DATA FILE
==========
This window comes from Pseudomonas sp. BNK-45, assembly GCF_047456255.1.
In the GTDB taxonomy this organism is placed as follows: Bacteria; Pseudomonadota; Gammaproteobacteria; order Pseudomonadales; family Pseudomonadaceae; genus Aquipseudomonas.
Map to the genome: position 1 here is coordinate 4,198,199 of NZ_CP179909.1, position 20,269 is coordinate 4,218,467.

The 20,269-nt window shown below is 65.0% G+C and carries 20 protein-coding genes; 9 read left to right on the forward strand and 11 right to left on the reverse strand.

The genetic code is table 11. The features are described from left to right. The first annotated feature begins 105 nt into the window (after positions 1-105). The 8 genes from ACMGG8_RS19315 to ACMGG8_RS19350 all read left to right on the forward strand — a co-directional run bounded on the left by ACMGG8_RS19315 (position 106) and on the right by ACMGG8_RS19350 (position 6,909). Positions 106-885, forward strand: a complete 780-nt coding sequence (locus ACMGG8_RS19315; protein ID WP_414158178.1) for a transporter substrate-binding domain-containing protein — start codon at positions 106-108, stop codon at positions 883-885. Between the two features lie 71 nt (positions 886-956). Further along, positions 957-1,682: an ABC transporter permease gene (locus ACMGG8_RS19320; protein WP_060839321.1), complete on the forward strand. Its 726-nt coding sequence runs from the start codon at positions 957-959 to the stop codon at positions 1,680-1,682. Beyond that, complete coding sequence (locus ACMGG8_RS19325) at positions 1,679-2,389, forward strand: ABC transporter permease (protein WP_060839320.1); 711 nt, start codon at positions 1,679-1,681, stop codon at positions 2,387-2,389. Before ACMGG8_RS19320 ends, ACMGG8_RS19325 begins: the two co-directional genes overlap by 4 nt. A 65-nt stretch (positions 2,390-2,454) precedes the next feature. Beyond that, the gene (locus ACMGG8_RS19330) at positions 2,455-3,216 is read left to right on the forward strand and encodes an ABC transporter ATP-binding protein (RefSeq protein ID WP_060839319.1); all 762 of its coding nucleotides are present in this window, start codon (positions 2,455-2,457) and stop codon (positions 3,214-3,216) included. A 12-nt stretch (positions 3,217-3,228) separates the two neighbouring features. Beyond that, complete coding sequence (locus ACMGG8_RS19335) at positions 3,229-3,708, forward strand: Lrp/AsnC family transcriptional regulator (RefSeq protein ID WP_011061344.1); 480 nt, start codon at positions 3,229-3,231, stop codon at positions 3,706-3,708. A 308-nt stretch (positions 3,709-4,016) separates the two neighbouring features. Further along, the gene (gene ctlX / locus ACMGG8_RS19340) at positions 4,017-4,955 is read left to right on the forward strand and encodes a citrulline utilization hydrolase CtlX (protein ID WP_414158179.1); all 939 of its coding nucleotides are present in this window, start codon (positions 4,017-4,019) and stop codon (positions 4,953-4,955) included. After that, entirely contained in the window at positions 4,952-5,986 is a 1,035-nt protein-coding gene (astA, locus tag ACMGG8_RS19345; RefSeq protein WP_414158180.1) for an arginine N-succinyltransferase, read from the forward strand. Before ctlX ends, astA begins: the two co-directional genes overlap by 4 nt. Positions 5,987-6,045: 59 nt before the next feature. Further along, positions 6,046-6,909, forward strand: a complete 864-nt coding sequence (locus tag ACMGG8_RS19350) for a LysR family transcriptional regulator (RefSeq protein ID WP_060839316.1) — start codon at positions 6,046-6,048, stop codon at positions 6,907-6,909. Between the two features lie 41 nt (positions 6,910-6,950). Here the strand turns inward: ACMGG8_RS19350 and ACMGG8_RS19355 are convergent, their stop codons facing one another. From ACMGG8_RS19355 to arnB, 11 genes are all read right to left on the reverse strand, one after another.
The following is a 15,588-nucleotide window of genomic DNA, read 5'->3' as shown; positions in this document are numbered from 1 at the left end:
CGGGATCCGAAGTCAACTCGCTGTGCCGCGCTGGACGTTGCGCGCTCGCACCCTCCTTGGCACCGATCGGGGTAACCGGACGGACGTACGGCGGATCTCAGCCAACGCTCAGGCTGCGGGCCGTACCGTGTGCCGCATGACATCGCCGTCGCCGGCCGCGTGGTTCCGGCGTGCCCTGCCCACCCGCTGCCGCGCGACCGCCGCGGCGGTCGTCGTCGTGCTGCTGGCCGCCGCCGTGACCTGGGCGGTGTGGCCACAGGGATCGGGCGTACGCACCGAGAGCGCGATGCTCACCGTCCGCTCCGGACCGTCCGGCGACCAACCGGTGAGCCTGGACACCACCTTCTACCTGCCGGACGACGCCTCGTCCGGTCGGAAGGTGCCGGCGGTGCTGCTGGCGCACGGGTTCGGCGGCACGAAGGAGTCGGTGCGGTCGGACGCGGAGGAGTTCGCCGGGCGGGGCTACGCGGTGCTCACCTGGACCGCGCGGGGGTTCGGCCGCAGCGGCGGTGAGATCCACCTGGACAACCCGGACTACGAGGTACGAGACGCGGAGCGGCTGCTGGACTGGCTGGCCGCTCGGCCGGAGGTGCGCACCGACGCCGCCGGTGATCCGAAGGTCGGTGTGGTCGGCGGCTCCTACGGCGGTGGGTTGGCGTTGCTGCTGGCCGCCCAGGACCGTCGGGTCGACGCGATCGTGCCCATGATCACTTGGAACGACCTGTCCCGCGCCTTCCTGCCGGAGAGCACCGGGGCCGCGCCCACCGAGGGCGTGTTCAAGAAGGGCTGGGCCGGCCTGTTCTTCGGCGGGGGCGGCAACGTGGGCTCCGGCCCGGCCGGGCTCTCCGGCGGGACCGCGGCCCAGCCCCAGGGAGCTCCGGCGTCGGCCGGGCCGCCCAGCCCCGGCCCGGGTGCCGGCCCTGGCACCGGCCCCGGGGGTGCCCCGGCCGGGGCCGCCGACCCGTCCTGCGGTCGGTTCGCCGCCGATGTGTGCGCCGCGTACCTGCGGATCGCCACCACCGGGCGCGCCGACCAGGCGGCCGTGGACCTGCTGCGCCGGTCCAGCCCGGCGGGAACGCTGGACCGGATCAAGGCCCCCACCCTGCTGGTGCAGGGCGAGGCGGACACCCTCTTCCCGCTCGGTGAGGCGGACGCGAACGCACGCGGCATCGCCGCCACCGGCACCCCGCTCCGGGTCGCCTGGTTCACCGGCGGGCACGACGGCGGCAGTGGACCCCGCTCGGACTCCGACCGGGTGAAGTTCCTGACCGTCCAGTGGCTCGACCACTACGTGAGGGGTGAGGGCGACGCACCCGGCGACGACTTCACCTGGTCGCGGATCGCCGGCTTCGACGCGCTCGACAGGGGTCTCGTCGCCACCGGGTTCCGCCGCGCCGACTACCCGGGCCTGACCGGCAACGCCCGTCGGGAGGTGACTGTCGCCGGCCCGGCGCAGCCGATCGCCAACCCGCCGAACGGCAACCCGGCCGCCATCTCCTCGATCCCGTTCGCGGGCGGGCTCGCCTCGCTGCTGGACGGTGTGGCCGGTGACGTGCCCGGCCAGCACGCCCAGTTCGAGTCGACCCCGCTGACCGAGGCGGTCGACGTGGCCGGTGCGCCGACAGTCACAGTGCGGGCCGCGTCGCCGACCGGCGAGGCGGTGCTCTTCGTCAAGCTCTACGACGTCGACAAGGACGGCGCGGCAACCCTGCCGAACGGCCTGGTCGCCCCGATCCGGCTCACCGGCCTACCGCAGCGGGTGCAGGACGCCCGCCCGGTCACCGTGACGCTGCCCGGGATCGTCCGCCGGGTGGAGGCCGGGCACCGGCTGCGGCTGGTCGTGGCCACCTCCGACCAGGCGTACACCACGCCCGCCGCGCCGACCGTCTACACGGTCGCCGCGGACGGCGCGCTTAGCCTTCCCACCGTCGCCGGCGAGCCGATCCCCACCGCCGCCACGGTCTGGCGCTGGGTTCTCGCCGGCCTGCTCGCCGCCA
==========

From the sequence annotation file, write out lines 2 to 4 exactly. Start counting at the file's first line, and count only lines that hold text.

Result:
In the GTDB taxonomy this organism is placed as follows: Bacteria; Pseudomonadota; Gammaproteobacteria; order Pseudomonadales; family Pseudomonadaceae; genus Aquipseudomonas.
Map to the genome: position 1 here is coordinate 4,198,199 of NZ_CP179909.1, position 20,269 is coordinate 4,218,467.

The 20,269-nt window shown below is 65.0% G+C and carries 20 protein-coding genes; 9 read left to right on the forward strand and 11 right to left on the reverse strand.